Surviving The Salad Bar

August 2009
Summer is a great time for salads. Make a light meal without turning on the stove and take advantage of heart-healthy summer produce. Be smart about your choices or your salad can be worse than a fast food burger and fries. Here are some tips for what to keep and what to toss at the salad bar.

  1. Choose high folate and vitamin C dark leafy greens instead of iceberg lettuce. Choose spinach, endive, mixed “baby” greens containing multicolored lettuces and romaine.
  2. Choose colorful vegetables: red radishes, peppers and tomatoes, green peppers, cucumbers and broccoli, yellow peppers, purple cabbage, orange carrots, and tan (fresh) mushrooms. Eat smaller quantities of canned veggies such as artichoke hearts and olives, because they are high in sodium. (Olives are a source of monounsaturated, heart-healthy fats and can be enjoyed in moderation.)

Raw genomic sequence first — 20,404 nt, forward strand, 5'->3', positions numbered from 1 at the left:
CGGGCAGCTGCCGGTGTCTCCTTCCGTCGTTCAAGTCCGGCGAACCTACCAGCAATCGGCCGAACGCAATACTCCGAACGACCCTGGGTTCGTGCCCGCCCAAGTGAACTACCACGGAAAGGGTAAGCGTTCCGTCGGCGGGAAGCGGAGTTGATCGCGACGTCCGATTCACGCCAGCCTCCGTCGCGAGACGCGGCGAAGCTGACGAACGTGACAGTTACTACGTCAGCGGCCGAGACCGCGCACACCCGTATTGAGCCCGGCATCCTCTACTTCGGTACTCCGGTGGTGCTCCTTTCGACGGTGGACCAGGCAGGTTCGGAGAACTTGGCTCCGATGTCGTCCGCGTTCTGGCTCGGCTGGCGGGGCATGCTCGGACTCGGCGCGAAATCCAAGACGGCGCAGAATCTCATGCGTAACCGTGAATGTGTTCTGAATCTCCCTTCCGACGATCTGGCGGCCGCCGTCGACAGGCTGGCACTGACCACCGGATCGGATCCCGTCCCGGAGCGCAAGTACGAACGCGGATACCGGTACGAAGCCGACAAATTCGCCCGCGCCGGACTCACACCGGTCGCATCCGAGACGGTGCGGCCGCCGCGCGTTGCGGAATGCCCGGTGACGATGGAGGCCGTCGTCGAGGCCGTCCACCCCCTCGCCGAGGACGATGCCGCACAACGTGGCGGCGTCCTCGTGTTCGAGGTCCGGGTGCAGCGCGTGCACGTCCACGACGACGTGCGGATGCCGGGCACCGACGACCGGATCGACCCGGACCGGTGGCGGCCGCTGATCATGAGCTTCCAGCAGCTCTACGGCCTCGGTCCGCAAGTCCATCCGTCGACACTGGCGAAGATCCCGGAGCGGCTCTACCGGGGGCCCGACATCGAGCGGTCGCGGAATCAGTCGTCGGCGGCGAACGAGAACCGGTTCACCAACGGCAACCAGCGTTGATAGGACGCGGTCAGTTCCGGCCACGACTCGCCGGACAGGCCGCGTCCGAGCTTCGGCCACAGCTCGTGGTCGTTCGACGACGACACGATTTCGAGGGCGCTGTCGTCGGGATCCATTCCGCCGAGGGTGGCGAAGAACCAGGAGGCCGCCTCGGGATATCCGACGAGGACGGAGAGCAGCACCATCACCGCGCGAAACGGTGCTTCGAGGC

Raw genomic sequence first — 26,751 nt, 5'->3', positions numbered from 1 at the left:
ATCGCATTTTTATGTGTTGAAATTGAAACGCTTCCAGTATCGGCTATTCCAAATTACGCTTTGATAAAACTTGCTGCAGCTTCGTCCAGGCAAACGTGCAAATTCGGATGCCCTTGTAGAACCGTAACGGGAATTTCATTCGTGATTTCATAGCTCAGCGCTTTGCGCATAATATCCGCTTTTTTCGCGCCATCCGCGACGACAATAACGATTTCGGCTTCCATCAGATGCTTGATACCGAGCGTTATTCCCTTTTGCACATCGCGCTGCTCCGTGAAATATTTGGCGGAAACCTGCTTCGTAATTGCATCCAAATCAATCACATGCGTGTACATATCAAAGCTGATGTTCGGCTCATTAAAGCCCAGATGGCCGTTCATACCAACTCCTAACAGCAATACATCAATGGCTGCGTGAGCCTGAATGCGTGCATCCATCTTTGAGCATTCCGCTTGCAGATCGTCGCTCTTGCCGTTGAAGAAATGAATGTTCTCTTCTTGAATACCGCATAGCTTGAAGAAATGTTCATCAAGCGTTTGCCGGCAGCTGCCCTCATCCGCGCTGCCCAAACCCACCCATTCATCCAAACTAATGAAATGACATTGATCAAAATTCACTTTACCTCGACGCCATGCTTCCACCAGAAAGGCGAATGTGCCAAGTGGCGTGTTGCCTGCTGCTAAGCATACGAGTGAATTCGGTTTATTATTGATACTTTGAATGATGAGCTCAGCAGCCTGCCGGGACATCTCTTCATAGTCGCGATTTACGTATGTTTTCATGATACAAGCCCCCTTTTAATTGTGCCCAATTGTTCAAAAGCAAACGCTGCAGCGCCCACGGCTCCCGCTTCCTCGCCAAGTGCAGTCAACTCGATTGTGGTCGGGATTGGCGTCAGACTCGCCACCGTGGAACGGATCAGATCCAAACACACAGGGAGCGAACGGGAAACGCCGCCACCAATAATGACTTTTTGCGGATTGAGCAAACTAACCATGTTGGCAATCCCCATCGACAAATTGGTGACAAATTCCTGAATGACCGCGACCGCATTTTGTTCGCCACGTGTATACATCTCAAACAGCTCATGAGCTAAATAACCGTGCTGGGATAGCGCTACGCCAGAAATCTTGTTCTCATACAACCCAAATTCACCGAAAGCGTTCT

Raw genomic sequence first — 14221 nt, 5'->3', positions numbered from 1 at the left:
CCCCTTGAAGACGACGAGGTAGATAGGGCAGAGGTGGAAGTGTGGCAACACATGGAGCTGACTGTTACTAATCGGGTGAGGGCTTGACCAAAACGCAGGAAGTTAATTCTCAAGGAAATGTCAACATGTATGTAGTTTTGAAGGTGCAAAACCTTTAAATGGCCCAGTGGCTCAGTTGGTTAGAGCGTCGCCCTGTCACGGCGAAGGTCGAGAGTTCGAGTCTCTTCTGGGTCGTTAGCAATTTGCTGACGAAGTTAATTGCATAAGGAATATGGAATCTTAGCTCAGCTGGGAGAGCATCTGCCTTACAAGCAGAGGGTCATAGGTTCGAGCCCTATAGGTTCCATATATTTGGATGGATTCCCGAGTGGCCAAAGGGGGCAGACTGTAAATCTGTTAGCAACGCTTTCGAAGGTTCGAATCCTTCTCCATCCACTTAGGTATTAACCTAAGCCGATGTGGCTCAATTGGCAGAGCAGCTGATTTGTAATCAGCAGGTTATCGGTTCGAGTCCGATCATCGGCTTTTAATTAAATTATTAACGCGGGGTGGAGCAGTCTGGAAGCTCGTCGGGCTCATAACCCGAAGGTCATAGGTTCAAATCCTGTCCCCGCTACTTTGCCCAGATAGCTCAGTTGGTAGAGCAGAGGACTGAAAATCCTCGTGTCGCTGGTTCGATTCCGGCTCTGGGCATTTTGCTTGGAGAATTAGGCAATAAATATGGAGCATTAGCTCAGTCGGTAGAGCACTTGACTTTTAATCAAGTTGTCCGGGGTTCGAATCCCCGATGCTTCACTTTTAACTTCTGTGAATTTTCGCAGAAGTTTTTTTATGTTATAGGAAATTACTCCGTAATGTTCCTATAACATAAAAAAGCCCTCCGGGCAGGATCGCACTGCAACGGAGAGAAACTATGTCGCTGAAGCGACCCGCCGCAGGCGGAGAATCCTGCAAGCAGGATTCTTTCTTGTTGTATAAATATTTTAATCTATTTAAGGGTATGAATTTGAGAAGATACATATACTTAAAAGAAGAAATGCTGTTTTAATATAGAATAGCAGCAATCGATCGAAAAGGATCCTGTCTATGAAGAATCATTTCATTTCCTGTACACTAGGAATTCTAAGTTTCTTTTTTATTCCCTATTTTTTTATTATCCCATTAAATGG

3. Choose colorful fresh fruit:  they contain vitamin A and C, carotinoids, fiber and potassium. Most have 0 fat as long as they are not bathed in syrup. Just be mindful of the serving size.
  4. Add beans: 1/2 cup of chickpeas or kidney beans add about 5 grams of fiber and 7 grams of protein. This will help fill you up.
  5. Choose lean meats and fish such as chicken (not breaded), turkey, tuna without mayo, or shrimp. Cured meats, such as bacon, ham, and salami, are high in salt.
  6. Use just a sprinkling of highly flavored cheese like parmesan, feta, or blue, otherwise you’ll be adding a lot of fat calories and salt. Choose low-fat options if they are available.
  7. Avoid creamy sides, like pasta salad, tuna with mayo, coleslaw, or potato salad.
  8. Limit toppings such as croutons, nuts & seeds, and fried noodles & onions.
  9. Avoid creamy dressings. Choose vinaigrette, Italian, reduced calorie dressings, or lemon, vinegar and olive oil. Use only 2 tablespoons.
  10. Choose a whole grain bread to eat with your salad, increasing your fiber and B vitamins.